LYNNWOOD — The City Council has approved plans to hire three nurses to work in the Lynnwood jail.
Officials are aiming to make the hires in the coming months, said police Cmdr. Jim Nelson, who oversees jail operations.
The first hire will be for an advanced registered nurse practitioner to serve as the jail’s medical director, Nelson said. The director will be a contracted employee, while two part-time nurses will be city employees.
The director will oversee the nurses and develop medical policies and procedures for the jail. The nurses would screen inmates for medical problems, respond to requests for medical attention and manage medication distribution.
The new positions are expected to cost about $160,000 a year, Nelson said.
“It’s something we’ve been trying to do for several years,” he said. “The main issue is just ensuring that we’re fully compliant with state laws and best practices in the area of inmate care.”
The Lynnwood jail houses an average of 40 inmates at a time. Generally, they are misdemeanor offenders who are awaiting court hearings or serving time after sentencing.
Booking restrictions at the Snohomish County jail in recent months have forced the city run jails in Lynnwood and Marysville to explore other options for holding high-risk inmates, including those living with mental illness and other health issues.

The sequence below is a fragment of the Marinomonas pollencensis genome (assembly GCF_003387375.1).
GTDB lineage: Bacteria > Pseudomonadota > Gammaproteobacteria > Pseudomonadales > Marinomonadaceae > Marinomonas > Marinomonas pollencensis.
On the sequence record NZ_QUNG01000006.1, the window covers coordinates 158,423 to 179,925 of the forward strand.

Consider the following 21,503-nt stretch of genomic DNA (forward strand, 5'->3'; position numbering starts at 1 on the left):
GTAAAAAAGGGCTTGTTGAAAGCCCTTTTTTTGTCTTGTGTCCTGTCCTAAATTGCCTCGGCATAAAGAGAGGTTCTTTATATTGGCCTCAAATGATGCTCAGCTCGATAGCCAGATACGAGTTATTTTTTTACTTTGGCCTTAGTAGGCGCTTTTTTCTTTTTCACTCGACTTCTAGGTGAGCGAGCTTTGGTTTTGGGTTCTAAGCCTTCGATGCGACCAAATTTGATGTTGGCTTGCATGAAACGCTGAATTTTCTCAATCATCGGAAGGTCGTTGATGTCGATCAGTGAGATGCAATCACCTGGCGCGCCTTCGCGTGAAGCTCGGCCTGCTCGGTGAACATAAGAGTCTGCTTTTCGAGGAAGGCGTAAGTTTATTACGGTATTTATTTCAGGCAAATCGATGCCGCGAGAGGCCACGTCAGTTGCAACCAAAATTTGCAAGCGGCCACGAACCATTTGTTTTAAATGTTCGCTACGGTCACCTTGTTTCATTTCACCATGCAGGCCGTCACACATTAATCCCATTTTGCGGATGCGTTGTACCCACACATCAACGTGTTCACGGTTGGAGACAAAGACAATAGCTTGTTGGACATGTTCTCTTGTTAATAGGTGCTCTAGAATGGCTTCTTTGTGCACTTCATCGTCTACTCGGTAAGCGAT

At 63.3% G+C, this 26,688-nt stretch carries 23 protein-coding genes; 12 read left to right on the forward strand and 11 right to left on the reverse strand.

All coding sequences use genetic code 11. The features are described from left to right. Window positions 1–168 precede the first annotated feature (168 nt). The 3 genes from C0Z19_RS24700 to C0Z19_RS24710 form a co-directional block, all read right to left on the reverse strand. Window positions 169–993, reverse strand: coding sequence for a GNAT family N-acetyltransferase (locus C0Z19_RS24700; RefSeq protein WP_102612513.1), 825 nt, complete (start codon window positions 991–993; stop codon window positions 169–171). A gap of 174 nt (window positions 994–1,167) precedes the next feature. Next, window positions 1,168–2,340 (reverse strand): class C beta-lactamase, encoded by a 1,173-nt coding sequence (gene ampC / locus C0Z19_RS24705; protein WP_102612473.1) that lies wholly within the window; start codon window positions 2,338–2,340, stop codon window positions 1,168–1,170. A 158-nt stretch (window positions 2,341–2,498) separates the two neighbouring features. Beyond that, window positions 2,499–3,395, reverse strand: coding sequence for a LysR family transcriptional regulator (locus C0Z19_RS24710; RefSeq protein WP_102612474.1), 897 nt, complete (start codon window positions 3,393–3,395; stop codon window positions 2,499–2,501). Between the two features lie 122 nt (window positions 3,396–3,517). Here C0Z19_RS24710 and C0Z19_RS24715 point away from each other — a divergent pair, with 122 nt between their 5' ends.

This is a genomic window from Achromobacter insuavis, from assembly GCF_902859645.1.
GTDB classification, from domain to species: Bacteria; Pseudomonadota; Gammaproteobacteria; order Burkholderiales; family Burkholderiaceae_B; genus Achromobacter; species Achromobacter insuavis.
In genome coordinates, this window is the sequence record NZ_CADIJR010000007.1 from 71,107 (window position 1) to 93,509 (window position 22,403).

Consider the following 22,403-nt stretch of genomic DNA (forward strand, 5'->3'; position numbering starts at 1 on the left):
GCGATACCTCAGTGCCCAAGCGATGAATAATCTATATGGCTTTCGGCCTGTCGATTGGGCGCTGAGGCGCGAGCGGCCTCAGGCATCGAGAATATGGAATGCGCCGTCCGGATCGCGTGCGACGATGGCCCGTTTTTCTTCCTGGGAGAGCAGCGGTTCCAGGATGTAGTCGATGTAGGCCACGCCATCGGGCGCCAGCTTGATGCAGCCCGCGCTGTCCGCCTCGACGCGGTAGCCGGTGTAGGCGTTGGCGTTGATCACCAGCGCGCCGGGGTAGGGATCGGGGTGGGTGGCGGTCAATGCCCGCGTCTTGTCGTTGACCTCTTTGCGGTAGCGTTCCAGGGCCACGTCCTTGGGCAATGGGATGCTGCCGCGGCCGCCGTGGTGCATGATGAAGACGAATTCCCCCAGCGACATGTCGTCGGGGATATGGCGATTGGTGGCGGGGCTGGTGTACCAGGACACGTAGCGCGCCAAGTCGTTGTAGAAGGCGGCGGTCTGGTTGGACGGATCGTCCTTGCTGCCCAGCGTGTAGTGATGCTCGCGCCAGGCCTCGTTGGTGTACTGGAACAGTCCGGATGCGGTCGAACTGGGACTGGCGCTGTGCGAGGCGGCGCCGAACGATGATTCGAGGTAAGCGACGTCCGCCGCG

Medical care inside local jails has drawn scrutiny in recent years after a series of inmate deaths at the county lockup. Several of the deaths have led to lawsuits and legal claims, including a case where a Lynnwood inmate was transferred to the county jail for medical reasons and died in custody.
The Snohomish County Sheriff’s Office has been working to improve medical service at the county jail. Sheriff Ty Trenary has asked the County Council for permission to hire more full-time nurses, to replace nurses hired through contracts with temporary employment agencies.
The discussion has been delayed by the March 22 mudslide in Oso, officials said.
The county jail has about 17 full-time nurses on staff, and also about a dozen temp nurse positions.
The inmate population hovers around 1,000.
National experts recommend a jail of that size keep about 40 nurses on staff, sheriff’s spokeswoman Shari Ireton said.
“The goal is to improve quality and safety for the care of the inmates,” she said.
Rikki King: 425-339-3449; firstname.lastname@example.org.